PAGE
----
mRNA vaccines such as Pfizer and Moderna contain small portions of mRNA that trigger the body to make a portion of the spike protein of COVID19 which will cause antibodies to be formed that protect from future infection.
Is this a live virus vaccine?
The mRNA never enters the nucleus of the recipient’s cell and does not alter the cellular DNA. It is not a live virus and cannot cause viral disease.
What is the rate of side effects? What are the common side effects?
10-15% of individuals will develop minor side effects including redness, swelling, soreness at the site of the injection, vague malaise, joint pain, and headache. No serious side effects have been recorded to date.
How effective is the vaccine?
Two doses of the vaccine have resulted in 94% protection from infection and even those that became infected had very mild disease and did not require hospitalization.
Do we have details of the efficacy and side effects of the two messenger RNA vaccines—Pfizer and Moderna?
Efficacy was shown to be more than 94% for both vaccines and nearly 100% effective for the prevention of severe disease. Fatigue, headache and injection site pain are common but transient complaints.
Do I have to get the second dose to be protected?
Yes, to achieve the remarkable results, you have to get your second dose.
Does the second dose have to come from the same company?
Yes, you will need to get the second dose from the same company as the first. It is a true booster.
How many people were in the phase III trials?
Pfizer/BioNtech 43,000 included in the phase III trial.
Moderna More than 30,000 were included.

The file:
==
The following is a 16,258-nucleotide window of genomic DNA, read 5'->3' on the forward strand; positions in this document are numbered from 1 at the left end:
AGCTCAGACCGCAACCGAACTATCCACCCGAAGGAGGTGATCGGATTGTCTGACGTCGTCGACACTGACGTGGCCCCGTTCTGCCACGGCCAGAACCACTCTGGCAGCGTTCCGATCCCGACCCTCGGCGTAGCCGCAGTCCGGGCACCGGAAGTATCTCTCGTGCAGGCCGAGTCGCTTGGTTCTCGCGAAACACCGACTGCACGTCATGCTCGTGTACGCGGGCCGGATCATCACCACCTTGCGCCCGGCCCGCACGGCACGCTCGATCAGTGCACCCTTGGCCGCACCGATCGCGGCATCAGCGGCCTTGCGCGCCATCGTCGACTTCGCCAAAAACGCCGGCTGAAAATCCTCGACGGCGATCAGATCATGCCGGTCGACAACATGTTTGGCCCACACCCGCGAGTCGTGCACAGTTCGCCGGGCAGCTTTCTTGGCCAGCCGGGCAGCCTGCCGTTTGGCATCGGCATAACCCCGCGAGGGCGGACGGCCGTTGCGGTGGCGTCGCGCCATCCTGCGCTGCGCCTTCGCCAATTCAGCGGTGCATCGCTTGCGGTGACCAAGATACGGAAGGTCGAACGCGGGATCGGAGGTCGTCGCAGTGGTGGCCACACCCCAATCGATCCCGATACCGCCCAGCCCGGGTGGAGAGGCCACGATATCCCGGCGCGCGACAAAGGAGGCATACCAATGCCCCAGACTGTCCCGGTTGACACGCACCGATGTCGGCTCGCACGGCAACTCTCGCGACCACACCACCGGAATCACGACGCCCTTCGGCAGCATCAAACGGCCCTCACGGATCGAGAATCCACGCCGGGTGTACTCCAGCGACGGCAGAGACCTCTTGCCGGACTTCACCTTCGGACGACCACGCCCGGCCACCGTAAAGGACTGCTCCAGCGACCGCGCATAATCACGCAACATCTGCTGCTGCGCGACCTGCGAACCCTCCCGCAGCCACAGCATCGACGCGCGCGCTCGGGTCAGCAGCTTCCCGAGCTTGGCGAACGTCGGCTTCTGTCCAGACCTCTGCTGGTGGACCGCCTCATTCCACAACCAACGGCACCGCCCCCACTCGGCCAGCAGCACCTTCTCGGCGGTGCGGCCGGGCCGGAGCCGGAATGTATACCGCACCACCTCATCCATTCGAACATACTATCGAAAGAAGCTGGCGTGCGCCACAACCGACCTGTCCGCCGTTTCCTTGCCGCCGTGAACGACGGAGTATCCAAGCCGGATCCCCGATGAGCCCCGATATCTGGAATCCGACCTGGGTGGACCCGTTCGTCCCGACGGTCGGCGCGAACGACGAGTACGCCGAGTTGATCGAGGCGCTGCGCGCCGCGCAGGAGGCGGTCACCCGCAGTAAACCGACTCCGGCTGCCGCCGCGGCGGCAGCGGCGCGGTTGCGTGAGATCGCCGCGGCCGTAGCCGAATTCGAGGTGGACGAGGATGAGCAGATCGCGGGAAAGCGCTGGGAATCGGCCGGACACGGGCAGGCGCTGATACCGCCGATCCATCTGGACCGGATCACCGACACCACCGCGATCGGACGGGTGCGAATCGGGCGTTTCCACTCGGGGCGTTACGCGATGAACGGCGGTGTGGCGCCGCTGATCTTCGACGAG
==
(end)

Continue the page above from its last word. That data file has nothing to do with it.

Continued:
Are the currently available Covid vaccines anticipated to be yearly or lifelong?
The length of protective immunity with the new vaccines is not known. It is unclear if and when boosters will be needed or if there will be significant mutation in the virus making vaccine modifications essential.
Is the ultra-cold vaccine warmed prior to administration?
Yes, it is thawed prior to reconstitution. Once prepared, it must be administered within a few hours. It cannot be re-frozen.
Are you able to transmit the disease after your vaccination?
If you are one of the rare vaccine failures and contract the disease, then you could transmit it.
How many days after the second dose do we have to wait to reach the 95% effectiveness level?
The studies that have been done assessed antibody levels after 14 days.
What if the second dose is delayed?
Delay implies you will have less protection until you get the second dose, but the second dose will still be very effective. You do not need to start over.
Do I have to get my second dose where I got my first?
Yes. For now, allocations of second doses are paired 1:1 with the first dose. Get your second dose where you got your first. Remember that it has to be the same product/brand.
Should we get an antibody test to assure our vaccine “took”?
This is not necessary. Protection from severe disease in the Phase I trials of the current vaccine was nearly perfect. The quantity of antibody needed to be protective is not known and does not measure cellular immunity.
About the Johnson & Johnson (J&J)/Janssen vaccine
What is a viral vector vaccine?
Please see: https://www.cdc.gov/vaccines/covid-19/hcp/viral-vector-vaccine-basics.html